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March 22, 1965
Did the hair-tonic company that signed Oriole Brooks Robinson to do a commercial some months ago realize that he is half bald? It did not. Someone had shown the tonic tycoons an eight-year-old picture of a younger and hairier Robinson. But having already greased Robinson's palm, they were not about to let their investment go to waste. They suggested that Brooksie let what little hair he had grow through the winter, until it made up in length what it lacked in numbers, and last week they combed the elongated locks over the Robinson bare spots and filmed the commercial anyway.
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March 22, 1965

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Did the hair-tonic company that signed Oriole Brooks Robinson to do a commercial some months ago realize that he is half bald? It did not. Someone had shown the tonic tycoons an eight-year-old picture of a younger and hairier Robinson. But having already greased Robinson's palm, they were not about to let their investment go to waste. They suggested that Brooksie let what little hair he had grow through the winter, until it made up in length what it lacked in numbers, and last week they combed the elongated locks over the Robinson bare spots and filmed the commercial anyway.

On his way back from offering to play political ball with Egypt's President Nasser, East Germany's Communist boss Walter Ulbricht stopped off in hot-as-Hades Port Said and tossed out a real one to some local volleyball players (below). "I like sports," said the fun-loving old Berlin Wall builder. "They keep you from getting old."

Leo the Lip, long conceded to be a terror, is about to become a horror. The Ministers, a top-rated TV serial featuring a family of friendly neighborhood-type monsters, has signed Leo Durocher as a guest star. Plainly, nice ghouls finish first.

When four Texas legislators decided to begin a program of physical fitness, they hied themselves to the University of Texas gym for a workout. There Representatives Dick McKissack, David Ivy, Jim Wade and John Wright made the mistake of challenging four students to a game of half-court basketball. Their fitness program was short-lived and so, very nearly, were the legislators. Wade fell and sprained an ankle, Ivy broke his glasses, McKissack got a bloody nose and Wright collapsed after two minutes of play.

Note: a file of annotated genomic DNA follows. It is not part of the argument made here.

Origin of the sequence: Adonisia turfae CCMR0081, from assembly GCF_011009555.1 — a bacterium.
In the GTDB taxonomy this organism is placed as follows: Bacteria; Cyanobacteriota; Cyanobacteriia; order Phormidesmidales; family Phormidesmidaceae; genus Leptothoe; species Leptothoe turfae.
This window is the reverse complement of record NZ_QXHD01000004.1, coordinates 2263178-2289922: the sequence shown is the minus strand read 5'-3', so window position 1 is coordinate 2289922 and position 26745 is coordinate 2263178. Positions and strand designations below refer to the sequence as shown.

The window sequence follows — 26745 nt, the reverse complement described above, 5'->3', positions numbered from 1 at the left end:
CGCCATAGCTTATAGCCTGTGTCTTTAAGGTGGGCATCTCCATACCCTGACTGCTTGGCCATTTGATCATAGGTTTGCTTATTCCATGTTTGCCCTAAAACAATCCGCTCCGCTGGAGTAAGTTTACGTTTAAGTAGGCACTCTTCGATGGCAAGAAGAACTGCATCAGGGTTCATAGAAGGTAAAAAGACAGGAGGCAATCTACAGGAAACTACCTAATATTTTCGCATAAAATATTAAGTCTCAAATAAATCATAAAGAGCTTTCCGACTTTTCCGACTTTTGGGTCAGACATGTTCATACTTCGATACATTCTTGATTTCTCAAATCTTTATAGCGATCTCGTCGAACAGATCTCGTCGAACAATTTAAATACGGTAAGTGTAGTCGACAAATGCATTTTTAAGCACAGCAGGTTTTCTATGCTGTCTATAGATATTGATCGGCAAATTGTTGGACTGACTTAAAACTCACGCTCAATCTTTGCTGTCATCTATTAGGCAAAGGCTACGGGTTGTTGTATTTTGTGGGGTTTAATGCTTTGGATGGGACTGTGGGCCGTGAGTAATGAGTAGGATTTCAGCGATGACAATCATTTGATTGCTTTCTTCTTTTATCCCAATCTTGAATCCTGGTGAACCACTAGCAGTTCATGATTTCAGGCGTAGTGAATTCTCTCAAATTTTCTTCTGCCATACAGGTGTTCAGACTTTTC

Jean Martinon, spare, white-haired conductor of the Chicago Symphony Orchestra, last week tried to explain his two favorite sports—skiing and mountain climbing—to hisancient counterpart, Conductor Charles Munch. "In both," he said, "You are in the mountains, where you become a freer man. But, psychologically, skiing is a sport in which you must go downhill. Mountain climbing is a sport of ascent. In skiing there is much more competition, which spoils something of it for me. In mountain climbing nobody praises you for what you do well. You do it well for the beauty of the thing."

As if wrestling with problems in Alabama and Vietnam were not enough, Lyndon B. Johnson suddenly found himself in an Indian wrestling match with TV's Lucille Ball. At a White House gathering for the Easter Seal drive of which she is chairman, Lucy told L.B.J. that he was the second President she had shaken hands with. The first was Eisenhower. According to Washington Newsman George Dixon, Lucy said: "Ike wasn't really trying to shake my hand. He was just trying to jerk me along so I wouldn't clog up a receiving line. Here—let me show you." And with that, Lucy reached out and practically jerked Lyndon right off his feet.

To make the season's last run down St. Moritz's awesome Cresta more chilling than usual, eccentric Swiss playboy Jean (Cha Cha) Theler bet eccentric German playboy Gunter Sachs that he, Theler, could guide a "skeleton" sled down the icy run in bare feet. He made it all the way to the bottom, thereby winning his 500 francs, but at the cost of being unable to walk on his bruised and frostbitten toes for several days. That did not prevent the exuberant Cha Cha from swinging on one of the Palace Hotel's chandeliers at his victory celebration, breaking up other assorted furniture and getting a spaghetti-and-tomato-sauce shampoo. Meanwhile, back at city hall, the wealthiest per capita sit-in on record protested local authorities' ban on car racing on frozen Lake St. Moritz. After Prince Alfonso Hohenlohe-Langenburg and some 60 others had blocked traffic for 40 minutes, police ended the demonstration by dragging away the millionaires.

In Missouri, anyway, it's better to be a fourth-place coach than a first-place politico. According to a survey just made public by a University of Missouri professor, 67% of Missourians identified Football Coach Dan De-vine, despite his fourth-place finish in the Big Eight. Only 40% recognized Missouri's newly elected Governor Warren Hearnes.

"My favorite spectator sport," Birdman Alfred Hitchcock told a newsman who shouldn't have asked him in the first place, "is murder. I love to watch it."

Regular patrons of the Queen's Head pub in Newton, Cambridgeshire giggled into their pints of stout. There at the dart-board firing line was Empress Farah of Iran (below), taking a most unorthodox grip on her first dart. The snickers abruptly drowned in good English brew, as the Empress, a guest of British Foreign Undersecretary Lord Walston, placed three darts in the inner circle around the bull's-eye. Farah's royal husband did less well. Two out of three of his darts missed the board entirely.

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